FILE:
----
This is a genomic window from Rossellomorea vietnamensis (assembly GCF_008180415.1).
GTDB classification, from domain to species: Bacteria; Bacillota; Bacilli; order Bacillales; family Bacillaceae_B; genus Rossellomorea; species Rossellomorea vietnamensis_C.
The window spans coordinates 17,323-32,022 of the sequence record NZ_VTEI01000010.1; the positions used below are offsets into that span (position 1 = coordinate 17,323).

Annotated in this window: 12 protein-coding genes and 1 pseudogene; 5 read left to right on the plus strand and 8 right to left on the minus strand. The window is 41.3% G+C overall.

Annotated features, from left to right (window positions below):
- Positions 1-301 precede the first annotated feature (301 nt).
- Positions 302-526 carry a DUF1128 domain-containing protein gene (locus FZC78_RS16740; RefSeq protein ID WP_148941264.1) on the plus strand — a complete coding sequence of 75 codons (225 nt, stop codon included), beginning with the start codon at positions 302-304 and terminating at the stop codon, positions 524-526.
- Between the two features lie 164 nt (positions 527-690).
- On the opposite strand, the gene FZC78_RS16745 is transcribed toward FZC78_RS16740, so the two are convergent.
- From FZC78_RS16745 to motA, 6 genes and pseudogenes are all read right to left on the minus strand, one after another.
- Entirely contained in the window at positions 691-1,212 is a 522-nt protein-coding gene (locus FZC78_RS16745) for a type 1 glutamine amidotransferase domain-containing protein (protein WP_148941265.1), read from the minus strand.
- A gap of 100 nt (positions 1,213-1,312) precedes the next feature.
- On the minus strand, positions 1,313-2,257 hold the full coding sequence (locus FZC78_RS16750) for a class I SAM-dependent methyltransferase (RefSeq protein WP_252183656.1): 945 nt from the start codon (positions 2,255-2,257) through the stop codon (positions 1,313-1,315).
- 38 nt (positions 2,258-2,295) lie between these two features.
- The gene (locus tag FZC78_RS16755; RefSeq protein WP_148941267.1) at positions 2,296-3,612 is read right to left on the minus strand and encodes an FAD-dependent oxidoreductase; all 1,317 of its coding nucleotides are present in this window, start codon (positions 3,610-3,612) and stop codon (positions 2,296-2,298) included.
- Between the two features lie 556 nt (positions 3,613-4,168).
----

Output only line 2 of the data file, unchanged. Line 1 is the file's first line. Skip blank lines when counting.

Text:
GTDB classification, from domain to species: Bacteria; Bacillota; Bacilli; order Bacillales; family Bacillaceae_B; genus Rossellomorea; species Rossellomorea vietnamensis_C.